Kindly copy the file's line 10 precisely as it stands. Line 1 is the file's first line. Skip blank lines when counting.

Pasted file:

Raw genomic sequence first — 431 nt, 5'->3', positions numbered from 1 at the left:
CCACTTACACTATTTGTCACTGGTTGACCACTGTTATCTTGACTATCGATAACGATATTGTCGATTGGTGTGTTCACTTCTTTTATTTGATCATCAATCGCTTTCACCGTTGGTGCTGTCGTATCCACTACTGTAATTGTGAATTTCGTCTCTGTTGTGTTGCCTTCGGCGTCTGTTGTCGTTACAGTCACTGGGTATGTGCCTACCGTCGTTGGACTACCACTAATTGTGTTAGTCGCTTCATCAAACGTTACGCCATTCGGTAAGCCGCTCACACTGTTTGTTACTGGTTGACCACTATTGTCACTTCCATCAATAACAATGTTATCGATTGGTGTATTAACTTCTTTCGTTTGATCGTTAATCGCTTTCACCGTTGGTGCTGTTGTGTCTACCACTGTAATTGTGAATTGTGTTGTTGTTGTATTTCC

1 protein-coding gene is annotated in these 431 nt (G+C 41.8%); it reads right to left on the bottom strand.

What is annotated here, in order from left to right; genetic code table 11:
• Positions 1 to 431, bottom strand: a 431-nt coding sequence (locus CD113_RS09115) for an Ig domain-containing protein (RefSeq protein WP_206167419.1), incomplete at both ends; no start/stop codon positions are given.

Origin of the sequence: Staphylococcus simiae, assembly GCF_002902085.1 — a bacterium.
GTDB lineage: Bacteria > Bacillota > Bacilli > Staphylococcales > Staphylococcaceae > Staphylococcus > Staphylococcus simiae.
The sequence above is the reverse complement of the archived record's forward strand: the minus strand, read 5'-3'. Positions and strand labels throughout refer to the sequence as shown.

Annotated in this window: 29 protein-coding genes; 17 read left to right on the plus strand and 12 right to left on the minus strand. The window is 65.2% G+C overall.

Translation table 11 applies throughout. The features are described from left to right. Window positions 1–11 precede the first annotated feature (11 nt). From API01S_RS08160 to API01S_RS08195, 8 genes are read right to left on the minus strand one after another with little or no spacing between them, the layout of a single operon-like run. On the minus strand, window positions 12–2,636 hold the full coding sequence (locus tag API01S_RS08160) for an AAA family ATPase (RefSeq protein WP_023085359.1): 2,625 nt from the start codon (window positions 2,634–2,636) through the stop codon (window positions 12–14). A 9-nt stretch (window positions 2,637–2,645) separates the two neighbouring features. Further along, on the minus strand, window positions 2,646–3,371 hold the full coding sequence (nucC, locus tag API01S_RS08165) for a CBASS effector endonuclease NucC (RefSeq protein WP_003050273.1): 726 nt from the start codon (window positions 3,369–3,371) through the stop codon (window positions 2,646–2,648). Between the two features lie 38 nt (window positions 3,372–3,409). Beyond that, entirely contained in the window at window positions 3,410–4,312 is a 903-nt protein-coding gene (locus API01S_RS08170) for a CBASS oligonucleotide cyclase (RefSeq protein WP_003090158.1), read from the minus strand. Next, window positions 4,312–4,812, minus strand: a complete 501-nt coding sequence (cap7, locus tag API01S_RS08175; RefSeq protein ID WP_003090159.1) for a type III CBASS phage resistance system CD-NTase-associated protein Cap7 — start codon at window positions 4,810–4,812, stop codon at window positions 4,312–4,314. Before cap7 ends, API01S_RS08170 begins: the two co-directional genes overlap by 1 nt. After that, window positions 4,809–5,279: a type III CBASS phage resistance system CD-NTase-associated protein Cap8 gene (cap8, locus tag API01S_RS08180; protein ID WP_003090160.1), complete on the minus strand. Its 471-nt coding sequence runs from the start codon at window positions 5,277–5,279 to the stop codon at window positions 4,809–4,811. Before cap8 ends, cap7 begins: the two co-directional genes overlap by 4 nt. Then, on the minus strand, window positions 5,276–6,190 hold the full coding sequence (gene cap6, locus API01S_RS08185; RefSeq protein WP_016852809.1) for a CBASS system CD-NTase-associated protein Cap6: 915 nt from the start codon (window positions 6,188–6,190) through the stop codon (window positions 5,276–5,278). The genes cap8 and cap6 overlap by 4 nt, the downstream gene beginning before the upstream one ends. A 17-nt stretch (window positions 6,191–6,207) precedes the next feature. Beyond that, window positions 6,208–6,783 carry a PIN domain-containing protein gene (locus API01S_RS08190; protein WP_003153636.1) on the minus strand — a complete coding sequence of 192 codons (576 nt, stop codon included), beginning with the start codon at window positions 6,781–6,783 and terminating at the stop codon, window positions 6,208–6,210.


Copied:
Translation table 11 applies throughout. The features are described from left to right. Window positions 1–11 precede the first annotated feature (11 nt). From API01S_RS08160 to API01S_RS08195, 8 genes are read right to left on the minus strand one after another with little or no spacing between them, the layout of a single operon-like run. On the minus strand, window positions 12–2,636 hold the full coding sequence (locus tag API01S_RS08160) for an AAA family ATPase (RefSeq protein WP_023085359.1): 2,625 nt from the start codon (window positions 2,634–2,636) through the stop codon (window positions 12–14). A 9-nt stretch (window positions 2,637–2,645) separates the two neighbouring features. Further along, on the minus strand, window positions 2,646–3,371 hold the full coding sequence (nucC, locus tag API01S_RS08165) for a CBASS effector endonuclease NucC (RefSeq protein WP_003050273.1): 726 nt from the start codon (window positions 3,369–3,371) through the stop codon (window positions 2,646–2,648). Between the two features lie 38 nt (window positions 3,372–3,409). Beyond that, entirely contained in the window at window positions 3,410–4,312 is a 903-nt protein-coding gene (locus API01S_RS08170) for a CBASS oligonucleotide cyclase (RefSeq protein WP_003090158.1), read from the minus strand. Next, window positions 4,312–4,812, minus strand: a complete 501-nt coding sequence (cap7, locus tag API01S_RS08175; RefSeq protein ID WP_003090159.1) for a type III CBASS phage resistance system CD-NTase-associated protein Cap7 — start codon at window positions 4,810–4,812, stop codon at window positions 4,312–4,314. Before cap7 ends, API01S_RS08170 begins: the two co-directional genes overlap by 1 nt. After that, window positions 4,809–5,279: a type III CBASS phage resistance system CD-NTase-associated protein Cap8 gene (cap8, locus tag API01S_RS08180; protein ID WP_003090160.1), complete on the minus strand. Its 471-nt coding sequence runs from the start codon at window positions 5,277–5,279 to the stop codon at window positions 4,809–4,811. Before cap8 ends, cap7 begins: the two co-directional genes overlap by 4 nt. Then, on the minus strand, window positions 5,276–6,190 hold the full coding sequence (gene cap6, locus API01S_RS08185; RefSeq protein WP_016852809.1) for a CBASS system CD-NTase-associated protein Cap6: 915 nt from the start codon (window positions 6,188–6,190) through the stop codon (window positions 5,276–5,278). The genes cap8 and cap6 overlap by 4 nt, the downstream gene beginning before the upstream one ends. A 17-nt stretch (window positions 6,191–6,207) precedes the next feature. Beyond that, window positions 6,208–6,783 carry a PIN domain-containing protein gene (locus API01S_RS08190; protein WP_003153636.1) on the minus strand — a complete coding sequence of 192 codons (576 nt, stop codon included), beginning with the start codon at window positions 6,781–6,783 and terminating at the stop codon, window positions 6,208–6,210.